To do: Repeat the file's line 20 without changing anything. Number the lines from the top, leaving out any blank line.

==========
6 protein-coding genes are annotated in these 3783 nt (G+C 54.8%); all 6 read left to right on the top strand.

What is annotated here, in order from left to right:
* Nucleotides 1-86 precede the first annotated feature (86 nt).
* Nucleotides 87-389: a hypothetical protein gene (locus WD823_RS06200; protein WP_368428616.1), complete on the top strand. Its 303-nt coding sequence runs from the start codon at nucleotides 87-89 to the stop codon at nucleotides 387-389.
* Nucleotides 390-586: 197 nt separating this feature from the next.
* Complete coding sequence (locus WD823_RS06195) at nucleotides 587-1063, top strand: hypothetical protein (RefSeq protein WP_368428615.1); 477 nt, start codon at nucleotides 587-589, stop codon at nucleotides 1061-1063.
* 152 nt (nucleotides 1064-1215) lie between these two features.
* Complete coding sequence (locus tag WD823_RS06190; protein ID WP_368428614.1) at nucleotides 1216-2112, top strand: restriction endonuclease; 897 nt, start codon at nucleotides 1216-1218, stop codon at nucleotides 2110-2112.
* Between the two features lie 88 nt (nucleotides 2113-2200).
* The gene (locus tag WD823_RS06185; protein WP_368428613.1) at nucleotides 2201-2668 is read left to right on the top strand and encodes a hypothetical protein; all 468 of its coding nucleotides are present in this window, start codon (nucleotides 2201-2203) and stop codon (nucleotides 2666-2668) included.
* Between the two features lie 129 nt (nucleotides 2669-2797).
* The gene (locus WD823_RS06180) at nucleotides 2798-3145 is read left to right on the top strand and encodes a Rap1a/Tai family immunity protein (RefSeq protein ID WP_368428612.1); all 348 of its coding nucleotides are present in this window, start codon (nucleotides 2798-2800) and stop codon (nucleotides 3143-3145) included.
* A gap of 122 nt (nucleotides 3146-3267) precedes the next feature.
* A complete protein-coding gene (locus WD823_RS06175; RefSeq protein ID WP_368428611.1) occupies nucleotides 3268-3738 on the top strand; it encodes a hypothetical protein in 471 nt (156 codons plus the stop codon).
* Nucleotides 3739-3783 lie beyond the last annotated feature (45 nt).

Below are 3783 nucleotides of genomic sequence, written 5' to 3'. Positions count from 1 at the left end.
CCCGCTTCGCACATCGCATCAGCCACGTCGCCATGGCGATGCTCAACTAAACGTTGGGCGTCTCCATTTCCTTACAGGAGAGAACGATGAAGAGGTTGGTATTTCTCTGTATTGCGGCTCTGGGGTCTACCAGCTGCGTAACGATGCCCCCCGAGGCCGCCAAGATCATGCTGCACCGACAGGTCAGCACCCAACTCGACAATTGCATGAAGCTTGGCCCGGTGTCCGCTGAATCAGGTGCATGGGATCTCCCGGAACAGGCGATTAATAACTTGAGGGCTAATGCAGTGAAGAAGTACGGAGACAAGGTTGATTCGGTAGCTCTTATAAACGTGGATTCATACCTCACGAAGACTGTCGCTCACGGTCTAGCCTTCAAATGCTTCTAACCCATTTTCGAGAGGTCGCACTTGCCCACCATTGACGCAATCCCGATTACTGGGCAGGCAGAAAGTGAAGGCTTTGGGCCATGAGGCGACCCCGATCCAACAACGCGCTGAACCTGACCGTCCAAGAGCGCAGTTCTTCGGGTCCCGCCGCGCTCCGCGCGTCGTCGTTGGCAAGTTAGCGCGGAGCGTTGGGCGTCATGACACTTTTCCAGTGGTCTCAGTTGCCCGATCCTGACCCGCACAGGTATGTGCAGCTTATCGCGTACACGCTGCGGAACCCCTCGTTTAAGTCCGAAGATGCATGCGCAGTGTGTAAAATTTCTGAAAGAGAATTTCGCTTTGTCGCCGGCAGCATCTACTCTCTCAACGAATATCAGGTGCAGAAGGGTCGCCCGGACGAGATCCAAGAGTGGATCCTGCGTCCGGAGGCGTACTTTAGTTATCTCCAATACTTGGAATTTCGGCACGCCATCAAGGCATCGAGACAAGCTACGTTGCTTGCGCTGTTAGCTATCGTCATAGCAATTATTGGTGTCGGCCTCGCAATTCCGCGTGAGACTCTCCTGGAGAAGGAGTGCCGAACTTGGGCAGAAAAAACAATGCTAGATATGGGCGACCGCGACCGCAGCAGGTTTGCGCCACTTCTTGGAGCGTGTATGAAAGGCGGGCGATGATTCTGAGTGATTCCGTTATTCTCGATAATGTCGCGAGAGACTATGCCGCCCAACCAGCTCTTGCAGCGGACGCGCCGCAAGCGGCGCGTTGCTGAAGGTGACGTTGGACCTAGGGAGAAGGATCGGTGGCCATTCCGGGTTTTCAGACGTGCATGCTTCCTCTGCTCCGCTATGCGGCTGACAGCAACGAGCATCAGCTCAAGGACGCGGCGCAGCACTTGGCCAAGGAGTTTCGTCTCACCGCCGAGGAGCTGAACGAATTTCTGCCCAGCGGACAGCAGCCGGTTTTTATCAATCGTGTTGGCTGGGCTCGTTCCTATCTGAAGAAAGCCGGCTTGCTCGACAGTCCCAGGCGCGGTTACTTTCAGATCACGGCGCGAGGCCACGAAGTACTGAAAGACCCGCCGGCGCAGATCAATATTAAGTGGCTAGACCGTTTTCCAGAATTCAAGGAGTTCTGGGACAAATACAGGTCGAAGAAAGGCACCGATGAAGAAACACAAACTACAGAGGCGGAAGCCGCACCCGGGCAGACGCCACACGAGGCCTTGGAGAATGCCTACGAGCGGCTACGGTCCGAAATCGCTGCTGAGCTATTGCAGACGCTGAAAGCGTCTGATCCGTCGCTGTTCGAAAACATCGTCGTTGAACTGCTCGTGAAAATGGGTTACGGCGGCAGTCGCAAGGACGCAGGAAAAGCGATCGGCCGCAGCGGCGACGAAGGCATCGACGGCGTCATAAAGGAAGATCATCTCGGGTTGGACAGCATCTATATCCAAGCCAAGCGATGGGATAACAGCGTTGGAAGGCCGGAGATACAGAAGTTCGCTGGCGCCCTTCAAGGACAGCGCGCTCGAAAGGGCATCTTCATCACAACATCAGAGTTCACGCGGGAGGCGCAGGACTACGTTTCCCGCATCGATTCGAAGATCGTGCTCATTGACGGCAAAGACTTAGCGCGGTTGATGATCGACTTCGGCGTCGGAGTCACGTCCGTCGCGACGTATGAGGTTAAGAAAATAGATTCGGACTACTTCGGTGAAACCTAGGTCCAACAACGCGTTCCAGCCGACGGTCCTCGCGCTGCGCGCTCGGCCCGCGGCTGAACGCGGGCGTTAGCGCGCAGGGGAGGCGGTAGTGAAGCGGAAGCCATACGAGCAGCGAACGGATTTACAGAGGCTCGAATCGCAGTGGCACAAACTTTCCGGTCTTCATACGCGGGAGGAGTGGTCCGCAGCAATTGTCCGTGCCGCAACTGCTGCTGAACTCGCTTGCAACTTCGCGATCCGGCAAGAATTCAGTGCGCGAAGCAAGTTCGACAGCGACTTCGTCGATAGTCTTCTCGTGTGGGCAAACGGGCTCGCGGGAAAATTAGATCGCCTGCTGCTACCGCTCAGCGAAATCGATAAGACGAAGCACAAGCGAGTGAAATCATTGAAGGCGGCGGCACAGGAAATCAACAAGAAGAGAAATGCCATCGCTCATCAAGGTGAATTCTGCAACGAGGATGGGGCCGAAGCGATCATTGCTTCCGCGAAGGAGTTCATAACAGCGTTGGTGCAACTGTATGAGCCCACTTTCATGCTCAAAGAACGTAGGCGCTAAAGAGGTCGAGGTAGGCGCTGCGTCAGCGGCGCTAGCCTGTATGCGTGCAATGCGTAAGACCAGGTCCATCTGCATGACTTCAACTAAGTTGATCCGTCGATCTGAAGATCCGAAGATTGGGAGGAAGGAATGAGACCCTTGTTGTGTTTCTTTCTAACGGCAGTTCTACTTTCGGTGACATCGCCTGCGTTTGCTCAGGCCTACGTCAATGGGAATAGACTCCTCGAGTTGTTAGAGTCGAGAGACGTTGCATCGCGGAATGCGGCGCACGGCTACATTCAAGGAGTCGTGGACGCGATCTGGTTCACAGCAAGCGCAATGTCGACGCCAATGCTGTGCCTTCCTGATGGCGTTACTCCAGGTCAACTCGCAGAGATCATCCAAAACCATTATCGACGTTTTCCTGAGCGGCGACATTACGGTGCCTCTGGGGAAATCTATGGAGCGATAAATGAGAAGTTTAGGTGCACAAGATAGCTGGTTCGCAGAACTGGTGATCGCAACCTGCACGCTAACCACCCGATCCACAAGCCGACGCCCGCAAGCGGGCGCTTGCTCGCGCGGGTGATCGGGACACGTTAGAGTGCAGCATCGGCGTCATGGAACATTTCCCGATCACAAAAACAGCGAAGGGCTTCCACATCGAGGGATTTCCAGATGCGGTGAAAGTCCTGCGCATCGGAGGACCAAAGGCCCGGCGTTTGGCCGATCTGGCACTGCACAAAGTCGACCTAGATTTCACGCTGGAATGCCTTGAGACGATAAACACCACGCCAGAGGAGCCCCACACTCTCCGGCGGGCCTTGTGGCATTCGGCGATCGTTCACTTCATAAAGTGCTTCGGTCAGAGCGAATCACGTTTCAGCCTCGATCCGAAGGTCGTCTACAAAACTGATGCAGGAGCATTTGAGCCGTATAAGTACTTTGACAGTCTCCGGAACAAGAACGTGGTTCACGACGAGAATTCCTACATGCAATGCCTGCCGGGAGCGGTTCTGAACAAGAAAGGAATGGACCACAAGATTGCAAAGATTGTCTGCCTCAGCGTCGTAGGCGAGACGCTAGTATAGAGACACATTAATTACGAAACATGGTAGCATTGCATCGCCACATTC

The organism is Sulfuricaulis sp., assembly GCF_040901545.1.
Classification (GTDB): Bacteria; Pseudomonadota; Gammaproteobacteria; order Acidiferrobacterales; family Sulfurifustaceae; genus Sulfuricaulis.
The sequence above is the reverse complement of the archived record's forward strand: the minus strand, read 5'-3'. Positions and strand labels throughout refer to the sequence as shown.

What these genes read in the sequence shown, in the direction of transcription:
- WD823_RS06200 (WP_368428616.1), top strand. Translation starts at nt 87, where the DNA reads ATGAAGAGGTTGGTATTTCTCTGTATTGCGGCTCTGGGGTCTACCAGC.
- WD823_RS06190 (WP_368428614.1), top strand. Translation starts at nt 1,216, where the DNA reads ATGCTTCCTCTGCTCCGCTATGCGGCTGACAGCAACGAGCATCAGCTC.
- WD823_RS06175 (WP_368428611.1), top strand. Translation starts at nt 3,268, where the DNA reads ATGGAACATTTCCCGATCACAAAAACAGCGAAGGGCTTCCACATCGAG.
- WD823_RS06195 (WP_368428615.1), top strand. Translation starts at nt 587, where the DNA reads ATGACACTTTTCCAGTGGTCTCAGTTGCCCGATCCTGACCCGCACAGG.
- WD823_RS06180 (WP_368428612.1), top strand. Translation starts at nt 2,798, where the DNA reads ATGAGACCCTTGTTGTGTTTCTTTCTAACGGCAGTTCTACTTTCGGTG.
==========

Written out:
The sequence above is the reverse complement of the archived record's forward strand: the minus strand, read 5'-3'. Positions and strand labels throughout refer to the sequence as shown.